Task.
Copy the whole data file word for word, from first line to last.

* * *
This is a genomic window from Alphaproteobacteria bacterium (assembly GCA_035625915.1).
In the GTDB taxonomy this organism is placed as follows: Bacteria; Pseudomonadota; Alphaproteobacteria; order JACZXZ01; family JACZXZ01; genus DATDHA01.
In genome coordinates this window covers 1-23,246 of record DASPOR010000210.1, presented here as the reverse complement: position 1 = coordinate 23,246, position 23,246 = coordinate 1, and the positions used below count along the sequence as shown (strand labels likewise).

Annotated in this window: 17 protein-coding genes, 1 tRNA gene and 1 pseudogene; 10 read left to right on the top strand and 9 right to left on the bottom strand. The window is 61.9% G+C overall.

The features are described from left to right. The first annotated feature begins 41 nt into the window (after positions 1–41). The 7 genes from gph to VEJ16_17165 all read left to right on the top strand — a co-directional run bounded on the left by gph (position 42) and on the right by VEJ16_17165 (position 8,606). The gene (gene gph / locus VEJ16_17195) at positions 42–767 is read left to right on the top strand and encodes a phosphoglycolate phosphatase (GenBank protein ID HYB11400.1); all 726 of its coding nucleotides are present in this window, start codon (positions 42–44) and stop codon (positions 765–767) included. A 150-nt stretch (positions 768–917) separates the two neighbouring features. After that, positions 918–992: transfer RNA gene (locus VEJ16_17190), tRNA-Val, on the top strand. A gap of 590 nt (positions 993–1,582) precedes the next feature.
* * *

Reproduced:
This is a genomic window from Alphaproteobacteria bacterium (assembly GCA_035625915.1).
In the GTDB taxonomy this organism is placed as follows: Bacteria; Pseudomonadota; Alphaproteobacteria; order JACZXZ01; family JACZXZ01; genus DATDHA01.
In genome coordinates this window covers 1-23,246 of record DASPOR010000210.1, presented here as the reverse complement: position 1 = coordinate 23,246, position 23,246 = coordinate 1, and the positions used below count along the sequence as shown (strand labels likewise).

Annotated in this window: 17 protein-coding genes, 1 tRNA gene and 1 pseudogene; 10 read left to right on the top strand and 9 right to left on the bottom strand. The window is 61.9% G+C overall.

The features are described from left to right. The first annotated feature begins 41 nt into the window (after positions 1–41). The 7 genes from gph to VEJ16_17165 all read left to right on the top strand — a co-directional run bounded on the left by gph (position 42) and on the right by VEJ16_17165 (position 8,606). The gene (gene gph / locus VEJ16_17195) at positions 42–767 is read left to right on the top strand and encodes a phosphoglycolate phosphatase (GenBank protein ID HYB11400.1); all 726 of its coding nucleotides are present in this window, start codon (positions 42–44) and stop codon (positions 765–767) included. A 150-nt stretch (positions 768–917) separates the two neighbouring features. After that, positions 918–992: transfer RNA gene (locus VEJ16_17190), tRNA-Val, on the top strand. A gap of 590 nt (positions 993–1,582) precedes the next feature.